· liberalization of diet - Some people with heart disease, diabetes, and kidney failure may be used to certain diet or fluid restrictions, which they may have to continue to keep their disease symptoms under control. For example, a person with severe congestive heart failure suddenly ingesting more sodium via take out could end up with uncomfortably heavy, swollen legs from fluid retention. At other times, one may discuss with their primary care physician or specialist whether diet restrictions are still helpful or necessary. This may be the person whose prognosis is months and therefore sticking to a fat and cholesterol restricted diet to minimize risk of heart attack over the next decade no longer makes sense. This may be the person with diabetes who has unintentionally lost 30 pounds from severe dementia and whose blood sugars are so low that they no longer need diabetes medications. Perhaps their diet could be liberalized to include more of the carbohydrates that they used to avoid. At some point, comfort and taking pleasure in certain tastes may become the greatest priority as restrictions fall by the wayside.


The following are additional suggestions for encouraging a frail loved one to eat more:


1. Offer small meals five times per day at the same time each day to establish a routine. A large plate can seem overwhelming and turn someone off of eating altogether.


2. Consider the texture your loved one prefers (soft foods or even liquid foods), the smell (some may prefer bland foods without a strong odor whereas others may prefer more strongly flavored foods), and the ability of your loved one to use utensils (finger foods might be more encouraging if the use of utensils has become difficult).


3. Keeping in mind that every bite or sip counts, offer foods that are high in calorie or protein per bite or sip.


4. Sit with your loved one to eat, engaging them and encouraging them to eat. Sometimes people tell me (read Post 1: What Exactly Does a Palliative Care Specialist Do?) that they forget to eat or do not care to eat because they feel bored or lonely eating by themselves, and their children tell me that their parents eat much more when they are eating with someone at the table.


5. Keep water/fluids easily accessible at all times to encourage hydration. If a loved one does not like the taste of water, consider flavoring it. If a loved one has difficulty remembering to drink water, consider associating taking a sip of water with a routine such as taking a sip every time they see a commercial on TV. Consider helping your loved one keep track by marking on a water bottle how much they should drink by a certain time each day (for example, half of a 16 ounce water bottle by the end of breakfast, the second half by the end of lunch, and at least half of another by the end of dinner).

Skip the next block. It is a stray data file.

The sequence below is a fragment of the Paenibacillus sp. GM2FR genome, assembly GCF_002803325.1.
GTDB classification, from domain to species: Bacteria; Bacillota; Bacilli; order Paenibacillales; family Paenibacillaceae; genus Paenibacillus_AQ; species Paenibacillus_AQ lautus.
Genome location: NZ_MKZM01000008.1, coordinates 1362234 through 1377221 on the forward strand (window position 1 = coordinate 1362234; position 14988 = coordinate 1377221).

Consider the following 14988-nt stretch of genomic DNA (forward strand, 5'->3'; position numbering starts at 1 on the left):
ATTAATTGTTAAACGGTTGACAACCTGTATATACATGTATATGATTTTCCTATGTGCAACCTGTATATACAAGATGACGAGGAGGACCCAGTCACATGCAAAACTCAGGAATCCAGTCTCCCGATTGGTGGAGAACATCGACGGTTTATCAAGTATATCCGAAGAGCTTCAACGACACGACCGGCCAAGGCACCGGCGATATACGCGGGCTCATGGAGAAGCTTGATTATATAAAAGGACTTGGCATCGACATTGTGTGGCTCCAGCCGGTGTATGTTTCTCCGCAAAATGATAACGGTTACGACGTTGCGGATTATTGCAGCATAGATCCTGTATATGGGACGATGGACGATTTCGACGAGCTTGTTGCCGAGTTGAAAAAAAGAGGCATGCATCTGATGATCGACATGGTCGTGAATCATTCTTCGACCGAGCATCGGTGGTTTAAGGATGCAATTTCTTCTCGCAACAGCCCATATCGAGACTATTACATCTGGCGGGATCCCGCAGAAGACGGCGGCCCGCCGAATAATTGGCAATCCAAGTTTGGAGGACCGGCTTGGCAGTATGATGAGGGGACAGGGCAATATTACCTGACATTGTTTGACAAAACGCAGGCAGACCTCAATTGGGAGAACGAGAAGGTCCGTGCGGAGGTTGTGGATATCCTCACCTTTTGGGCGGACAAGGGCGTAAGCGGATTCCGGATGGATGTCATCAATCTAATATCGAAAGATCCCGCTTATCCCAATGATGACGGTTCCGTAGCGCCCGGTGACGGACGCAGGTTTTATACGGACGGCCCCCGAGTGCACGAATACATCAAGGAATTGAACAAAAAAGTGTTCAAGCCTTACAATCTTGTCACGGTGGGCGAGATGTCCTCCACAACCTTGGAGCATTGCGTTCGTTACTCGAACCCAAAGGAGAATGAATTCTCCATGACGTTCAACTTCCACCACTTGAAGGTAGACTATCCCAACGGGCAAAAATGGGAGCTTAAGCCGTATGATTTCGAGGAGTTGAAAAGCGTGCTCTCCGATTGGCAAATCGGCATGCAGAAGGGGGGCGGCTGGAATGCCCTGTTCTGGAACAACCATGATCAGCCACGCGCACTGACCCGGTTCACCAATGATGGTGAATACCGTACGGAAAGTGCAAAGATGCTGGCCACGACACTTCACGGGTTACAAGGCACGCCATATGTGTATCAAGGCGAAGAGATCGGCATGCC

6. Keep preferred snacks at an easily reachable distance throughout the day.


7. Offer high calorie liquid supplements in addition to actual meals, perhaps as the fluid to drink with meals or as a snack between meals. People can make their own high protein, high calorie smoothies or shakes at home. They can purchase fruit, vegetable, and/or nut based shakes and smoothies, though these can be expensive for daily use. Some people attempt vitamin-fortified shakes specifically designed to contain increased calories and protein such as Boost, Ensure, or Glucerna. There may come a time when a person cannot eat much and the supplement becomes a meal replacement rather than a supplement.


8. Reframe "eating," and realize that at some point in a loved one's notably declining health that eating may be more about socially connecting and enjoying and less about obtaining nutrition and striving to hit a certain number of calories. A loved one not eating is not due to anyone's fault and realizing this may help alleviate both the caregiver's and their loved one's distress over this struggle.


In conclusion, if a loved one is eating less and losing weight over time, work with your loved one's healthcare providers to determine if there is a fixable cause for this. If not eating is due to progressing illness, worsening disease, and declining health, consider asking for a dietician or nutritionist evaluation if available. Finally, at some point we may have to accept that eating is more about comfort, joy, pleasure, and bonding than about regaining strength, stamina, energy, and alertness (read Post 26: A Cloudy Crystal Ball - Predictors of Prognosis Part 2 of 3).